Selecting Similimum Becomes Very Simple If You Look For Peculiar ‘Concomitant Symptoms’

CONCOMITANT symptoms are very important in deciding a similimum, since they will be always very peculiar to the PATIENT. Never ignore concomitants if they are peculiar. In most cases, concomitants will lead us to a right remedy or group of probable remedies. During case taking, we should be very careful for not to miss these valuable indicators of SIMILIMUM.

CONCOMITANTS mean potentially independant symptoms that appear as ADDITIONAL symptoms, along with or accompanying with a BASIC symptom. ALTERNATING SYMPTOMS as well as EXTENSIONS also may be considered as concomitants, as they also are ADDITIONAL symptoms appearing DURING, ALONG WITH or RELATED WITH the main BASIC symptoms. Concomitants are most helpful indicators for individualizing the patient by identifying the exact molecular errors working behind a particular symptom group, and for identifying the exact molecular imprints required to remove those molecular errors.

Concomitants are always explained by the patients as well as in repertories using terms such as ‘accompanied with’ ‘along with’, ‘during’, ‘alternating’, ‘extending to’, or ‘concomitant with’ itself.

For example, VOMITING during HEADACHE- here vomiting is a concomitant of headache. If it is HEADACHE during VOMITING, headache is the concomitant of vomiting. NAUSEA during headache, YAWNING during headache, BACKACHE along with piles, DIARRHOEA with COLIC, ABDOMINAL pain extending to back, ASTHMA with URTICARIA, ASTHMA alternating with URTICARIA, CORYZA during EATING, CHEST PAIN extending to FINGERS, HEADACHE with SLEEPINESS- we can cite thousands of examples for CONCOMITANTS from our repertories. Study them with special care, to be a successful prescriber.

MODALITIES are different from CONCOMITANTS. Modalities are not additional symptoms like concomitants. They are only factors such as CONDITIONS or TIME that ameliorate or aggravate certain symptoms. In some cases, CONCOMITANT symptoms may also MODIFY the basic symptoms by aggravating or ameliorating it. Such MODIFYING CONCOMITANTS are far more helpful in selecting a similimum even more than pure concomitants or modalities.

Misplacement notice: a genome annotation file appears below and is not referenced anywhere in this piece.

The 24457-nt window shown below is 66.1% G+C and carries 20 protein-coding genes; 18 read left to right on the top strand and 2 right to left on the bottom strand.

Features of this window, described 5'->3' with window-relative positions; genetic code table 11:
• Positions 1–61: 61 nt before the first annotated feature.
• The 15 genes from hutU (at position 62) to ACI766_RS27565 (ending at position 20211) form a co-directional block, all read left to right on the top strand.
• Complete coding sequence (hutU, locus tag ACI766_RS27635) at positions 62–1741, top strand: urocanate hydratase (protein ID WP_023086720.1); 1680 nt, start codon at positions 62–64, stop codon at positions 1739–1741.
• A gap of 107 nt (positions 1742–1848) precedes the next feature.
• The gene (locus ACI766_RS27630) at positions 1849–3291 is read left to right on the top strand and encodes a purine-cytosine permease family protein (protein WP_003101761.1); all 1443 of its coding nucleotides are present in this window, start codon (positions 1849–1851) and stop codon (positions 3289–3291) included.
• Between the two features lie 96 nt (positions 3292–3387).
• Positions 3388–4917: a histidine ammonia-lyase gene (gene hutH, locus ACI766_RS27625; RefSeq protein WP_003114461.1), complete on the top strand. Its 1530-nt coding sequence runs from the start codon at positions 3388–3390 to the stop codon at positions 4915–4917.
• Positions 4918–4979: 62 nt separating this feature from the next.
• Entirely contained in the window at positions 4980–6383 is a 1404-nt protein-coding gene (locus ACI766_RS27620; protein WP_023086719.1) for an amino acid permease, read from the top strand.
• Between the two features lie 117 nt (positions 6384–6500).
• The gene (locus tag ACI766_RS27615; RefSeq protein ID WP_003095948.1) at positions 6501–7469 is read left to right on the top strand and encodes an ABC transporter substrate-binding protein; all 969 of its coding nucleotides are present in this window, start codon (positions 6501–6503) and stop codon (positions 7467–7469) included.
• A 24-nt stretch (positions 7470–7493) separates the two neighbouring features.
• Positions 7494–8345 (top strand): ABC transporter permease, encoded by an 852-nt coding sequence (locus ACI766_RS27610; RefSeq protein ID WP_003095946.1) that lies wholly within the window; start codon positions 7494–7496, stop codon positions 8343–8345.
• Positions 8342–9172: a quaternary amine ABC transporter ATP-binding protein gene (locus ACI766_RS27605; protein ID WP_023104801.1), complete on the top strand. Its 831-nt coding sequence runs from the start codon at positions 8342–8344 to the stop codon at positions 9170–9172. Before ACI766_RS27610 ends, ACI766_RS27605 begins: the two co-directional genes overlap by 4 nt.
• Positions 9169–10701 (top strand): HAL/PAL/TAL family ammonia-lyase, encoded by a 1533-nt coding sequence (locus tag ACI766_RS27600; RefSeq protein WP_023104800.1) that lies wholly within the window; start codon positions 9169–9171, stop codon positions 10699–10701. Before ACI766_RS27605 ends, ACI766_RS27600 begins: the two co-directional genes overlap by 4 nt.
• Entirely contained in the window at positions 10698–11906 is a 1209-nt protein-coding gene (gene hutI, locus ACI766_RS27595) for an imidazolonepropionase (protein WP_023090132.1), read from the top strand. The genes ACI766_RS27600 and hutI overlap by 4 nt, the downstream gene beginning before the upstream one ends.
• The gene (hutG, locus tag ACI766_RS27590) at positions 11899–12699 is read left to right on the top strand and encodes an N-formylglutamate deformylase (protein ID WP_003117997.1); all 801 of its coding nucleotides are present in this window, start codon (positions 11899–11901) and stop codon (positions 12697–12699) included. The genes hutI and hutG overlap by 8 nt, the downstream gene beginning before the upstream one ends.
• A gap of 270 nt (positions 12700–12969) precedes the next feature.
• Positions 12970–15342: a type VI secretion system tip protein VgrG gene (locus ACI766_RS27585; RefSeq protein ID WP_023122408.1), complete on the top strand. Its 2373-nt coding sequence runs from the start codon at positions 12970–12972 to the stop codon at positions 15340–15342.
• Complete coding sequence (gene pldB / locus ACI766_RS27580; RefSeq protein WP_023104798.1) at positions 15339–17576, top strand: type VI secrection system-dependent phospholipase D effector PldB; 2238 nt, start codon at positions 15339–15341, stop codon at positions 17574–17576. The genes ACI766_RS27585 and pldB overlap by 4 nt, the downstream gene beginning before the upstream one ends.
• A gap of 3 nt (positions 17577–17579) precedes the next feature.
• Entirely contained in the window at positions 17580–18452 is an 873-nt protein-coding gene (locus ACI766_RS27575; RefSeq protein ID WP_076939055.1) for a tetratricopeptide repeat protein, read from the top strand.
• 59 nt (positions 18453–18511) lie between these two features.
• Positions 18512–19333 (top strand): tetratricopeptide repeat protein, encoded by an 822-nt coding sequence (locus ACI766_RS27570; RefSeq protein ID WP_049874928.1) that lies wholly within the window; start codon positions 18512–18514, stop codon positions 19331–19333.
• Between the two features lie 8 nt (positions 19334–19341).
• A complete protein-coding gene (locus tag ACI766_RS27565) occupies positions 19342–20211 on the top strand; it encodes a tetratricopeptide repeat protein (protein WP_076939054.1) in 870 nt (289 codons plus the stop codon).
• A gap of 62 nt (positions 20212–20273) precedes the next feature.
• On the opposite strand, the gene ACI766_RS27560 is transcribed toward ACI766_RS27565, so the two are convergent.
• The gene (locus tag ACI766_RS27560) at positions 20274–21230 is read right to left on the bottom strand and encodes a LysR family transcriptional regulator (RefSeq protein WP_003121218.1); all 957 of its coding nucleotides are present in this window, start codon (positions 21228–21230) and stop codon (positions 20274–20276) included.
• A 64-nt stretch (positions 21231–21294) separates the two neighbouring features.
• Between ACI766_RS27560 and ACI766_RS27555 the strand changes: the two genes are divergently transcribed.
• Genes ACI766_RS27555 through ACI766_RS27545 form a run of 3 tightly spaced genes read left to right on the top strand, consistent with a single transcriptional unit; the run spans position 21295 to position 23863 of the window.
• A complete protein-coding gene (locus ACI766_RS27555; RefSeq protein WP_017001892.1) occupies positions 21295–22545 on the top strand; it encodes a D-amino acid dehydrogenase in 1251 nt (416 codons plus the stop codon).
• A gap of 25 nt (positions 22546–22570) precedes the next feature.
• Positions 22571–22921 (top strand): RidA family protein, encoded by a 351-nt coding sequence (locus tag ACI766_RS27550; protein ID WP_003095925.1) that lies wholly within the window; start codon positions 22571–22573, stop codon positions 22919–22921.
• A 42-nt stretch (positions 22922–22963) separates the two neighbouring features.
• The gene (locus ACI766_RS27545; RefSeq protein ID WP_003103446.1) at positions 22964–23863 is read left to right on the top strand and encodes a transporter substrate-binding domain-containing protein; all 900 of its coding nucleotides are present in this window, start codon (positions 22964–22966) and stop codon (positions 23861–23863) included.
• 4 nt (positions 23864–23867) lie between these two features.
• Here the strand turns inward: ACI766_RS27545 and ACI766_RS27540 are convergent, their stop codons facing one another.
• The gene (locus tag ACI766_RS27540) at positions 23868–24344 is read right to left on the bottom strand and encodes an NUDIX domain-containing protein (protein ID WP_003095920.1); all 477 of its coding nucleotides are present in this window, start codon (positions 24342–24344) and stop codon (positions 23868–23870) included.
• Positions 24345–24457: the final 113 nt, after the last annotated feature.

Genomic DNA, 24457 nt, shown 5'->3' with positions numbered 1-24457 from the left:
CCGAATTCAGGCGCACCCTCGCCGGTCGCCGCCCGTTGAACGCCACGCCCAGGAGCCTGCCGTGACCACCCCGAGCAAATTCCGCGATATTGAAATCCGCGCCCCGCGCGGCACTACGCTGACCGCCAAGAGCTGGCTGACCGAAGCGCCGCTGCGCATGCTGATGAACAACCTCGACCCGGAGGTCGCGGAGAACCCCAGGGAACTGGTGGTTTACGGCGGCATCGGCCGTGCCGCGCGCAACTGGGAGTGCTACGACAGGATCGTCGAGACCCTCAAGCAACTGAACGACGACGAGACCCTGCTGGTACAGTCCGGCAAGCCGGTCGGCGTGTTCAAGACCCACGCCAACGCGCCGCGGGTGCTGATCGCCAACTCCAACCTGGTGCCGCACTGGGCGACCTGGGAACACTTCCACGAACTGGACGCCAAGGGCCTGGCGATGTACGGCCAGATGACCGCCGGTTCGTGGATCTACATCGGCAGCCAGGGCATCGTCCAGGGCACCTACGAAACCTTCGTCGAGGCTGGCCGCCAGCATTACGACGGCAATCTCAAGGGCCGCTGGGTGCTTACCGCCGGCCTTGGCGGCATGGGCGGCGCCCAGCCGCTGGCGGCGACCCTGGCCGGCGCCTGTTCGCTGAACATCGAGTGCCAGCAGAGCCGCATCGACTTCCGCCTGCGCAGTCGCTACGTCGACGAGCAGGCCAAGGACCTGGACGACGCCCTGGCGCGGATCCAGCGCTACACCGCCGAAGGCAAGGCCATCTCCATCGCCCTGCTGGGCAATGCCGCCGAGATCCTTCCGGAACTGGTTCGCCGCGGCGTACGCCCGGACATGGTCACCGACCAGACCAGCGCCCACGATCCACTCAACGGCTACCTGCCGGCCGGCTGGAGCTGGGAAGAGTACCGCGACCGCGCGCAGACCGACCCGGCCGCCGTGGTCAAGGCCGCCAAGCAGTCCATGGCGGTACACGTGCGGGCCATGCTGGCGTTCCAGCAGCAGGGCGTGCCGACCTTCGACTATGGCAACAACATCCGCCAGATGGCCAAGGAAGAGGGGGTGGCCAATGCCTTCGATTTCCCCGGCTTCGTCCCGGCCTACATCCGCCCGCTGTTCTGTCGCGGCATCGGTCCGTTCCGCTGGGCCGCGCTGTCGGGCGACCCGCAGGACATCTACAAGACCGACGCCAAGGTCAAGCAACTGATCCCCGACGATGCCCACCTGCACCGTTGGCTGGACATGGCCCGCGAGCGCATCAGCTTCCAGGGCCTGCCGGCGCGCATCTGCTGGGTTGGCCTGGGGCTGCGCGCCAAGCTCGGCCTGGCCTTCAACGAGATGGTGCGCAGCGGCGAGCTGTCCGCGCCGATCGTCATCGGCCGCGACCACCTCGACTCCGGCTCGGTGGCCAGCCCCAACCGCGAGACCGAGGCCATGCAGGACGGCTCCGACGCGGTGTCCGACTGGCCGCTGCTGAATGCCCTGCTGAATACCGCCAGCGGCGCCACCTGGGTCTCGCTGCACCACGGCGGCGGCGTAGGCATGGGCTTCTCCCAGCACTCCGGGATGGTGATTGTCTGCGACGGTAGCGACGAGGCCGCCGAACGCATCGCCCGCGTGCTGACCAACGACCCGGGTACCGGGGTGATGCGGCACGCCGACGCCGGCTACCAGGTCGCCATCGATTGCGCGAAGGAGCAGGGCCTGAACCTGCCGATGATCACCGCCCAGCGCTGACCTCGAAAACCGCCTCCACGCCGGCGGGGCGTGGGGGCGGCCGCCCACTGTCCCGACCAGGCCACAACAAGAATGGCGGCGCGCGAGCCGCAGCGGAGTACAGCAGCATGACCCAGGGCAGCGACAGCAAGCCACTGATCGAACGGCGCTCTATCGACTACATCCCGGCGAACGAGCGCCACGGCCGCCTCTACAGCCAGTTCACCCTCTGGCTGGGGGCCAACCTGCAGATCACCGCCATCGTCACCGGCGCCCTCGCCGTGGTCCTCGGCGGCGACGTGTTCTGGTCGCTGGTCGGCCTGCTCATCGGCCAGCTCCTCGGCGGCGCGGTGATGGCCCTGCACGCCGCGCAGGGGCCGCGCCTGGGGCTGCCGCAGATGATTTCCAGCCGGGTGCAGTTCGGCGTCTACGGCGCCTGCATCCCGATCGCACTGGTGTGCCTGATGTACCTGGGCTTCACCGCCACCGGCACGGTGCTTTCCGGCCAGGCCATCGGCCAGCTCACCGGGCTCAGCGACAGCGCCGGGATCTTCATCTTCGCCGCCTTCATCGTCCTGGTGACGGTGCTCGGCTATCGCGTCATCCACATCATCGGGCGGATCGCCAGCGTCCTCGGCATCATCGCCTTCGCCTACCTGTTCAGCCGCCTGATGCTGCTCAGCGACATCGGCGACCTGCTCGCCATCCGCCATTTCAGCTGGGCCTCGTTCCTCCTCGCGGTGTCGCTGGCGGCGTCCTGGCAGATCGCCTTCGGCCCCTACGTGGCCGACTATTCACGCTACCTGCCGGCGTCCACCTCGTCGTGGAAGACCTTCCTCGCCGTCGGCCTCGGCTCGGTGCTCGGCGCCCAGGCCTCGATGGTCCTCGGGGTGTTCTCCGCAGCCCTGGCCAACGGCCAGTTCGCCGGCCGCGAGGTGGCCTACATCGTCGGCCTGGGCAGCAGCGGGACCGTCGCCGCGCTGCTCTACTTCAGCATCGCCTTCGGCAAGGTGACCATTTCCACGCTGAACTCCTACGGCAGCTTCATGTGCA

Some homeopaths claim that they can prescribe “without all these things”, on the basis of “behavior, temperament & personality” only. Can anybody decide the “behavior, temperament & personality” of a patient without observing and studying his SUBJECTIVE and OBJECTIVE symptoms? ‘Concomitants’ need not be always ‘physical’ or particular’. It may be ‘behavioral’, ‘temperamental’ or abnormalities in ‘personality’. If patient shows some ‘change of mood such as violent outbursts, weeping or anger during headache’, the mood changes are CONCOMITANTS of headache. If a patient ‘desires to sit in solitude’ during headache, ‘desire solitude’ is a CONCOMITANT of headache. If it is ‘weeping’ during ‘dysmenorrhoea’, ‘weeping’ is a CONCOMITANT of ‘dysmenorrhoea’. There is no scope for any confusion in this regard.

Any ABNORMAL objective and subjective symptom, that reflects any ABNORMAL molecular processes happening in the body that have to be corrected by using a medicinal agent, are to be considered by the homeopath in deciding an appropriate remedy for that patient. If anything ABNORMAL is there in his ‘behavior, temperament or personality’, it will of course provide a strong indication to an appropriate remedy. But remember, it should be an ABNORMAL one, or DEVIATION from normal, to be of worth consideration. NORMAL ‘behavior, temperament or personality’ indicates NORMAL physiological processes, where as we are looking for what is going ABNORMAL in him.

When I use the terms SUBJECTIVE and OBJECTIVE symptoms, that no way disregards ‘behavior, temperament or personality’. Every general, particular, mental, or physical symptom, including those of ‘behavior, temperament or personality’ come under the purview of ‘subjective and objective’ symptoms.

Some people accuse BOENNINGHAUSSEN has ignored mentals, generals as well as ‘behavior, temperament or personality’ aspects while defining TOTALITY in terms of ‘causations, locations, sensations, modalities and concomitants’. This accusation arises from incorrect understanding of boenninghaussen’s approach. CAUSATION may be physical or mental. LOCATION includes generals and particulars. SENSATIONS comprises of all SUBJECTIVE symptoms, including general or particular sensations as well as mentals. MODALITIES also include mental and general aspects of aggravations and ameliorations. CONCOMITANTS may be general, mental, physical, or particular. Boenninghaussen’s method no way disregards or ignores ‘behavior, temperament or personality’, but explains and classifies them with a different approach, more systematic, specific and scientific.

I have felt that boenninghaussen ignored or did not give due consideration to the PRESENTATION or APPEARANCE aspects of symptoms, such as general and particular physical appearance, type of discharges, type of eruptions, lesions, skin changes, hair, gestures, gaits, facial expressions etc etc. That is why I include a new category PRESENTATIONS along with CAUSATION, SENSATION, LOCATION, MODALITIES and CONCOMITANTS schema of boenninghaussen. I also want to stress the importance of ALTERNATING SYMPTOMS and EXTENSIONS under the category of CONCOMITANTS. By this way, I think I have updated boenninghaussen’s schema into more perfection.

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